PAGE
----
Child abuse scandal: Why did no one speak out?
When faith and religious views are used to justify morally repugnant acts of cruelty, something has tragically gone wrong
By Arthur Hsieh
One would simply imagine that the choice to report the abuse and neglect of a child should be a simple one.
As this article points out, sometimes it's not so. Moral and ethical views clash with the law, which causes confusion and hesitation about how to act.
Many of us are members of a religious group and attend a place of worship regularly. We go there to be with those who share similar moral views and perspectives about faith.
Through our sharing, we build a community that provides friendship, solace and comfort that is part of our community's foundation. From that strength, faith groups can, and often do, perform wonderful acts that help those less fortunate.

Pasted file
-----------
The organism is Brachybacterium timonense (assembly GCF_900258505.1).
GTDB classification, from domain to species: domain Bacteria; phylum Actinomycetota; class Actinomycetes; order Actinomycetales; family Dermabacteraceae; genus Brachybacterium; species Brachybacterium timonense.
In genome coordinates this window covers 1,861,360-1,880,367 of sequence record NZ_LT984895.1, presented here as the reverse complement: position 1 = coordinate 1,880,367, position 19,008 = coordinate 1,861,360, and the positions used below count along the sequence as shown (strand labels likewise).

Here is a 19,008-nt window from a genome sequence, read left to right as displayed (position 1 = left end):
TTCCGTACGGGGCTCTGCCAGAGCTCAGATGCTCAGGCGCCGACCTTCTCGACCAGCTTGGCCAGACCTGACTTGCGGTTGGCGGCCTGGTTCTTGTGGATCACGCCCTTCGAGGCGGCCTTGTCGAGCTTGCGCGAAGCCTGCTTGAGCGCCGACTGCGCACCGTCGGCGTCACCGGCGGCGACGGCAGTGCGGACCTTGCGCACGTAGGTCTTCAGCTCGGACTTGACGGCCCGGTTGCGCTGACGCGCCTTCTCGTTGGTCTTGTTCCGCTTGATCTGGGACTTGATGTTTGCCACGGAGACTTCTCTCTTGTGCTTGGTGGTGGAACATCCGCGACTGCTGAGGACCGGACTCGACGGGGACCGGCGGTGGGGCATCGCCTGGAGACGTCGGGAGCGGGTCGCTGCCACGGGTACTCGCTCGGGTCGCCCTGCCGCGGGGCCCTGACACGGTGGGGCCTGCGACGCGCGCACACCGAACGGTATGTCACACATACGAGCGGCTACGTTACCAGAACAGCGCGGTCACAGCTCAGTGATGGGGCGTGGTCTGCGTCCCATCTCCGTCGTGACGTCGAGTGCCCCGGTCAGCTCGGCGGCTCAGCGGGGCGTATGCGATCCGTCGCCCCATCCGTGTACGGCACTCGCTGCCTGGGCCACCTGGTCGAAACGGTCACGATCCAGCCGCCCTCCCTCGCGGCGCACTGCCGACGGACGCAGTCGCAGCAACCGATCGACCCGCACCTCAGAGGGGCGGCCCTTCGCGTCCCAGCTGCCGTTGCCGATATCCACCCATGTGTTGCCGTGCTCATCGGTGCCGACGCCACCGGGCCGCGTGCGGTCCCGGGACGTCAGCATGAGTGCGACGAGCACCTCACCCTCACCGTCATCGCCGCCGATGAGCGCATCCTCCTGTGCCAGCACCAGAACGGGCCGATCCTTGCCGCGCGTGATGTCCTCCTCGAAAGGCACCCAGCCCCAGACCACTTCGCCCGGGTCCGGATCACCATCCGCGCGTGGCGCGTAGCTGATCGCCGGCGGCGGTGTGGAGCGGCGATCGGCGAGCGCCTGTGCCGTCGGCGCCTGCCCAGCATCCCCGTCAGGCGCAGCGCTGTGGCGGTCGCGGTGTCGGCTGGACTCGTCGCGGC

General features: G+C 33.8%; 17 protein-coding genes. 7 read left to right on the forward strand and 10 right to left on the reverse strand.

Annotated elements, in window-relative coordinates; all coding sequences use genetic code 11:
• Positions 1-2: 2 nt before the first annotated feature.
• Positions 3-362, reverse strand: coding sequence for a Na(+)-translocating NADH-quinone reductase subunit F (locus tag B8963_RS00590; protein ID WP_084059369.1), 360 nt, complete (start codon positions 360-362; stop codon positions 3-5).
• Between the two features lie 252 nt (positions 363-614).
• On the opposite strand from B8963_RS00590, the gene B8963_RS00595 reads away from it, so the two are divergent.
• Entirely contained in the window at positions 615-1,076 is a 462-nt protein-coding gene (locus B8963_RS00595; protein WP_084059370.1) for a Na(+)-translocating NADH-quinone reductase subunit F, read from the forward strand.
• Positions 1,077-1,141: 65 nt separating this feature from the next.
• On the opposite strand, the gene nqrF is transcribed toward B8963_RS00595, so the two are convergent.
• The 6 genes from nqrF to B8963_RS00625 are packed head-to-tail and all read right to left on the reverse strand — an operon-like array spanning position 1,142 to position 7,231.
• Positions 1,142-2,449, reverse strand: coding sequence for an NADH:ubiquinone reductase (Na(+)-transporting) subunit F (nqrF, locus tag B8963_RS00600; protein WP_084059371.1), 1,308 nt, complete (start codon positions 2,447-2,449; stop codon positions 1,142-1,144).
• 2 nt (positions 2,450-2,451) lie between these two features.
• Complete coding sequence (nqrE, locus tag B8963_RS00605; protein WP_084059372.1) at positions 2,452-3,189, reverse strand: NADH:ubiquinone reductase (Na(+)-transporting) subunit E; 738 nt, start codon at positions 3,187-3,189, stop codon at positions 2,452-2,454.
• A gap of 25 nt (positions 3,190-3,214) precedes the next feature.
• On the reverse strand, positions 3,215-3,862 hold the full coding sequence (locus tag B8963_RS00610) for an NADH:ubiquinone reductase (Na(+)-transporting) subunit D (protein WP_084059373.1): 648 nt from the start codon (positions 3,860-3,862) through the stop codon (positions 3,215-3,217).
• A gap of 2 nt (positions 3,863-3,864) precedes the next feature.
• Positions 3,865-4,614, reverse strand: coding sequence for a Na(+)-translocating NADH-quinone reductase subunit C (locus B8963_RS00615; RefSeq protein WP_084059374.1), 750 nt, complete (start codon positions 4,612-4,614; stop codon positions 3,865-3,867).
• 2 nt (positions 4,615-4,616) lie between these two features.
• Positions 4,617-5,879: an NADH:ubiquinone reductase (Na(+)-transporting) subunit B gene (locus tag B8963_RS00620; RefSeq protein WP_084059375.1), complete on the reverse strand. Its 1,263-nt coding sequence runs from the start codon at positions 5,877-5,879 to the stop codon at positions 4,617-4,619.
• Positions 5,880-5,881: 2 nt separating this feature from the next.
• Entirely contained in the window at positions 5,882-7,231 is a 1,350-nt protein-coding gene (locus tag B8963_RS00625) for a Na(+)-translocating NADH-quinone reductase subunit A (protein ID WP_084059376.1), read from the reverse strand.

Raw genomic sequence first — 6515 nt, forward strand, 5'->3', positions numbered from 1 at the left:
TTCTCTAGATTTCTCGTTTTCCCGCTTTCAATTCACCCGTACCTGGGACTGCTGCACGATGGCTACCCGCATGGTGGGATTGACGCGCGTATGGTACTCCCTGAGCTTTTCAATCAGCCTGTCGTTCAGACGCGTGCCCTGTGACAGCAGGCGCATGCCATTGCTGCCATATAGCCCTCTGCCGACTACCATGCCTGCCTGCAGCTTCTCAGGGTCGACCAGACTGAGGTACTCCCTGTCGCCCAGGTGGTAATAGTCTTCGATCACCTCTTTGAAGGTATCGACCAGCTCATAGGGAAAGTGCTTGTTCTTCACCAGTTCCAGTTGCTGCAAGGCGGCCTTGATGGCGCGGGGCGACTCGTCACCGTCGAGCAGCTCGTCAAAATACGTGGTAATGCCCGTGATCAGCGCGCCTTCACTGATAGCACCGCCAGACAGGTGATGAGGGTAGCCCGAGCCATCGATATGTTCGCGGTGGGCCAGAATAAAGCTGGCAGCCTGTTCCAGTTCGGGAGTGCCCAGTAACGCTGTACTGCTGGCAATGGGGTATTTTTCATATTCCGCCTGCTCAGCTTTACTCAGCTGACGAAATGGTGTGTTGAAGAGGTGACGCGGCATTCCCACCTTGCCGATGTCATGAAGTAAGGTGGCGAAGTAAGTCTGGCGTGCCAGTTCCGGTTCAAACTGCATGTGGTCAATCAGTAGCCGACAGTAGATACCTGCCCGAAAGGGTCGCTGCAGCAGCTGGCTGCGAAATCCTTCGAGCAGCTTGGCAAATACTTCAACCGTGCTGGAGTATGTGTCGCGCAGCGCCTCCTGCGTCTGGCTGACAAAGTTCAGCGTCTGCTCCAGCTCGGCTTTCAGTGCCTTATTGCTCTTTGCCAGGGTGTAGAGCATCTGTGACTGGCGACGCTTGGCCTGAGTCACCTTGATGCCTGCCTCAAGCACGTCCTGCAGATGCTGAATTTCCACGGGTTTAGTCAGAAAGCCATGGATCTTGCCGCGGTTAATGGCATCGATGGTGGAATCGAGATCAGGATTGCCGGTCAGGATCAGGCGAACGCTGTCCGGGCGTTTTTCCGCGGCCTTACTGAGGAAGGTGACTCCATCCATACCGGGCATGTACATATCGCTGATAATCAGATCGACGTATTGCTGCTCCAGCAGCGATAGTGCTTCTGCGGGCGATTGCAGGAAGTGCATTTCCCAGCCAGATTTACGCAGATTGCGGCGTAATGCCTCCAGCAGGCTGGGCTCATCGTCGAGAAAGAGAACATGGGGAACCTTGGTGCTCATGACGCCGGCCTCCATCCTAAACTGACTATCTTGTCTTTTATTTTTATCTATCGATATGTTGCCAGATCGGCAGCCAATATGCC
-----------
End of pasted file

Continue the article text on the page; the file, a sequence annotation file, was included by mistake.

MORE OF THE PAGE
But when faith and religious views are used to justify morally repugnant acts of cruelty, something has tragically gone wrong.
Certainly in this case, there were many people in this worship group who had the training and knowledge to report cases of child abuse. Yet it appears that none did.
While most of us will shake our heads and wonder why no report was made, it's clear that somehow the group thinking process behind closed doors outweighed the otherwise obvious moral, ethical and legal choice in this situation.
I have no doubt that the folks involved have a great sense of shame of what happened. But that's just not enough punishment for such a significant societal crime such as child abuse. We will have to wait and see what plays out.